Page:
By Farm Member Michelle Worn
I said I would look into food miles for the Spring edition of Bennison’s newsletter, specifically the
journey of a green bean, but alas all is not as it may first appear.
Having read various articles I can conclude the picture is hazy and that food miles cannot be interpreted without the consideration of other vital factors such as farm practices (non-organic vs organic), employment, processing, packaging, storage and transport! Looking at food miles in isolation gives a false impression.
For instance, unsurprisingly, reports show that it is less environmentally friendly to grow out of season tomatoes in Britain under glass than it is to import tomatoes from Spain. The energy needed to heat glasshouses in Britain during the colder months to ripen tomatoes uses significantly more energy than transporting them from Spain where the warmer climate does the job.
So, eating seasonally is directly tied into food miles too. Interestingly, British apples harvested in September and October are then cold stored which, for a while, still outweighs carbon emissions from flown in apples, but by August, the lines cross. The amount of energy required to keep them fresh will then overtake the carbon cost of shipping apples in from New Zealand. Therefore, in July and August it is argued that is better to buy apples from New Zealand.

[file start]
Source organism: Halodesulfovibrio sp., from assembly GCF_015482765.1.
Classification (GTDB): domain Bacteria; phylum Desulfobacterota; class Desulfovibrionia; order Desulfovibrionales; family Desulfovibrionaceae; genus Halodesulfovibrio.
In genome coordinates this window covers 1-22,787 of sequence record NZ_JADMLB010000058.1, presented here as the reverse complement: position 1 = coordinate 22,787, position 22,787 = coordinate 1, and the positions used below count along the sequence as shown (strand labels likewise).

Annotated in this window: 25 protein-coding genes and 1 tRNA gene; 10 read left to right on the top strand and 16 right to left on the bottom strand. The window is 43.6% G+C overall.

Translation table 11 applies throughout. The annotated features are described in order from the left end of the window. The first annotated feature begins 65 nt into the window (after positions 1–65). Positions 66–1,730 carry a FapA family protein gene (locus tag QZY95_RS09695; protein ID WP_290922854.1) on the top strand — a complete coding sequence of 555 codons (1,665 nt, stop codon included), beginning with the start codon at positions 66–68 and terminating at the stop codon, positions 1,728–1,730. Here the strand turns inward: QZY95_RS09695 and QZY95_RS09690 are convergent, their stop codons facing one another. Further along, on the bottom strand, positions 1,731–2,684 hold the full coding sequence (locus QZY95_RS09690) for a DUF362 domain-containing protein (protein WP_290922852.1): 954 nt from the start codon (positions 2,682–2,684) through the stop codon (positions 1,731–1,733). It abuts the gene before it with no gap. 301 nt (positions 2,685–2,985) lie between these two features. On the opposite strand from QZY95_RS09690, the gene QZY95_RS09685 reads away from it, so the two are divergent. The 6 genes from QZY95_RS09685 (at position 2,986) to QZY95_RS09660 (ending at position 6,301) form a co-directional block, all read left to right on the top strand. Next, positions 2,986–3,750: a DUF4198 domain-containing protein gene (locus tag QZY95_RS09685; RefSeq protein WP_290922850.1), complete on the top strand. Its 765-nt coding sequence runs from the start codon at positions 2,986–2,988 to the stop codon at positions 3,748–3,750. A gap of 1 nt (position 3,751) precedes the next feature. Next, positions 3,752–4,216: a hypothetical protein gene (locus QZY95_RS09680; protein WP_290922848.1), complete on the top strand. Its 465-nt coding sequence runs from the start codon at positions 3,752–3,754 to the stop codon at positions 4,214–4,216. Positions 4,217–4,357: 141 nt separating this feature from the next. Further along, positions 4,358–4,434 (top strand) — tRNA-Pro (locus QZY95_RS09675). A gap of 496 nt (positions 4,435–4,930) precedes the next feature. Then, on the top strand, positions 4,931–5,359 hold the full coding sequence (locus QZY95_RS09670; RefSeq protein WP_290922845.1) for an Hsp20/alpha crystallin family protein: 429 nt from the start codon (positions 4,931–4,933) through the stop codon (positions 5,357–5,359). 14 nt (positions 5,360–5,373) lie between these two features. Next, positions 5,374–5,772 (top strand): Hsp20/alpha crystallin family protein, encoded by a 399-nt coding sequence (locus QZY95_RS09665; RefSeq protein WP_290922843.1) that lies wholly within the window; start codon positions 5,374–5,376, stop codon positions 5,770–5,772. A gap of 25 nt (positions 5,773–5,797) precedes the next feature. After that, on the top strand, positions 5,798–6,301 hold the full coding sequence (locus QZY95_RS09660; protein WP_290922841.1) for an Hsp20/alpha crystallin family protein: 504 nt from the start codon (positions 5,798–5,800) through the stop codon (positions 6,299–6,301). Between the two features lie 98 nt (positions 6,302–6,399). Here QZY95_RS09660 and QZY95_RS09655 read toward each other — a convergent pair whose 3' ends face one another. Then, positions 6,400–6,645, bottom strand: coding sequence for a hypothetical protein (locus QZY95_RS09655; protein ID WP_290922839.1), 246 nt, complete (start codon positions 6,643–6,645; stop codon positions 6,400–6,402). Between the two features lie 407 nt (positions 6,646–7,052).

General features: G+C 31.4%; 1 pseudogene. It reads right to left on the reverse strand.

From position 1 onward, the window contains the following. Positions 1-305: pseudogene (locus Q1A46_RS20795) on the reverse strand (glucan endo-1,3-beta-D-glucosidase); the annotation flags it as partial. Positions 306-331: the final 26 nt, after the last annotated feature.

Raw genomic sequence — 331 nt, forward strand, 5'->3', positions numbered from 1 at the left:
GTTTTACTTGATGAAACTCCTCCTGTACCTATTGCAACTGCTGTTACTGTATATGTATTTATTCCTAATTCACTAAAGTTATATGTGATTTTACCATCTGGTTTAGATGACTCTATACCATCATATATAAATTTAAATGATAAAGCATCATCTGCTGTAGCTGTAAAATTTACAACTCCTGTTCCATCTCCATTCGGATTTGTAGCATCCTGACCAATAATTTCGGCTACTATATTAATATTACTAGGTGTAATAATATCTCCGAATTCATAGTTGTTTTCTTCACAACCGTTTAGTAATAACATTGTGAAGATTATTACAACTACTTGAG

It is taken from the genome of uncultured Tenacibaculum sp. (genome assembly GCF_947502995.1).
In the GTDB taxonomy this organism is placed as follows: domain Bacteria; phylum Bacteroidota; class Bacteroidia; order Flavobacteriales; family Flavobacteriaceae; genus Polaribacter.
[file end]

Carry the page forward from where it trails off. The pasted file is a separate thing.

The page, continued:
It is, like most things, a balancing act and very much personal choice and circumstance driven but regardless, it is no doubt beneficial to take stock.
As a family of 3, writing this article has again made me consider how we do things versus how I want
to do things. My grandad had an allotment in his back garden – I still have his book of plot notes –
and the idea of growing what you need, in sync with your local seasonality and hence reducing all
unnecessary outputs sits the most comfortably. However, I do appreciate that space, health, time
and ‘the rest of life’ makes this harder to become a reality.
This is where supporting local, organic veg schemes such as Bennison Farm really helps address these issues. The farm supports the lives of local people and the vegetables are grown and sown organically, processed by hand, stored in an old truck body, packaged (only where necessary and then mainly in recyclable materials), and finally driven no more than 8 miles from the farm for collection. Wondering about the mileage of that green bean? Most coming from Kenya, it’s 4237 miles!
Articles I used and / or found interesting: